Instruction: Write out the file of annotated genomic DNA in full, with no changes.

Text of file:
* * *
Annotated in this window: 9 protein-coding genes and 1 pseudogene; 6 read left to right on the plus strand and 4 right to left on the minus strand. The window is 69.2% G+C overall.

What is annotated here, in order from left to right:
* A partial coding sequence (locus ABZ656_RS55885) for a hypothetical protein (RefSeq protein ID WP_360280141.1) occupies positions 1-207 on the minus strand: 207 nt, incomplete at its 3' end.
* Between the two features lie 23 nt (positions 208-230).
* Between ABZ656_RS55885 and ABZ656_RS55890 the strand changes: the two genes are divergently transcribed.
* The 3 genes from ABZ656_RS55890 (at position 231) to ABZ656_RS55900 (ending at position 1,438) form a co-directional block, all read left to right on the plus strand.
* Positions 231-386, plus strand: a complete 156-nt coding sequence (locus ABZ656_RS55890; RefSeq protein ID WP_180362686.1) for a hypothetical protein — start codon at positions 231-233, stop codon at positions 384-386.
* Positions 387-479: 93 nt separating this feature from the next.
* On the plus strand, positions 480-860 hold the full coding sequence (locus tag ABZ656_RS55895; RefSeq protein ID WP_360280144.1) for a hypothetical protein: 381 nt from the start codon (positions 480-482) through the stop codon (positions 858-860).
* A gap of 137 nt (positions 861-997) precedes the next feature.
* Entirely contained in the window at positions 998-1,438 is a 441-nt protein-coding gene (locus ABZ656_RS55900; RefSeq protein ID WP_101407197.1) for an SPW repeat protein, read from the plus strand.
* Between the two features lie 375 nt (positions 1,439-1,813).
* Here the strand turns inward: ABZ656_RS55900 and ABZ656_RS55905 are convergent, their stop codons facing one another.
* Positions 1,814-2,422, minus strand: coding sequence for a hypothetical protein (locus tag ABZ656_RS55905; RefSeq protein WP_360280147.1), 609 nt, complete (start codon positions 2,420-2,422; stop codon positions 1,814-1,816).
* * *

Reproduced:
Annotated in this window: 9 protein-coding genes and 1 pseudogene; 6 read left to right on the plus strand and 4 right to left on the minus strand. The window is 69.2% G+C overall.

What is annotated here, in order from left to right:
* A partial coding sequence (locus ABZ656_RS55885) for a hypothetical protein (RefSeq protein ID WP_360280141.1) occupies positions 1-207 on the minus strand: 207 nt, incomplete at its 3' end.
* Between the two features lie 23 nt (positions 208-230).
* Between ABZ656_RS55885 and ABZ656_RS55890 the strand changes: the two genes are divergently transcribed.
* The 3 genes from ABZ656_RS55890 (at position 231) to ABZ656_RS55900 (ending at position 1,438) form a co-directional block, all read left to right on the plus strand.
* Positions 231-386, plus strand: a complete 156-nt coding sequence (locus ABZ656_RS55890; RefSeq protein ID WP_180362686.1) for a hypothetical protein — start codon at positions 231-233, stop codon at positions 384-386.
* Positions 387-479: 93 nt separating this feature from the next.
* On the plus strand, positions 480-860 hold the full coding sequence (locus tag ABZ656_RS55895; RefSeq protein ID WP_360280144.1) for a hypothetical protein: 381 nt from the start codon (positions 480-482) through the stop codon (positions 858-860).
* A gap of 137 nt (positions 861-997) precedes the next feature.
* Entirely contained in the window at positions 998-1,438 is a 441-nt protein-coding gene (locus ABZ656_RS55900; RefSeq protein ID WP_101407197.1) for an SPW repeat protein, read from the plus strand.
* Between the two features lie 375 nt (positions 1,439-1,813).
* Here the strand turns inward: ABZ656_RS55900 and ABZ656_RS55905 are convergent, their stop codons facing one another.
* Positions 1,814-2,422, minus strand: coding sequence for a hypothetical protein (locus tag ABZ656_RS55905; RefSeq protein WP_360280147.1), 609 nt, complete (start codon positions 2,420-2,422; stop codon positions 1,814-1,816).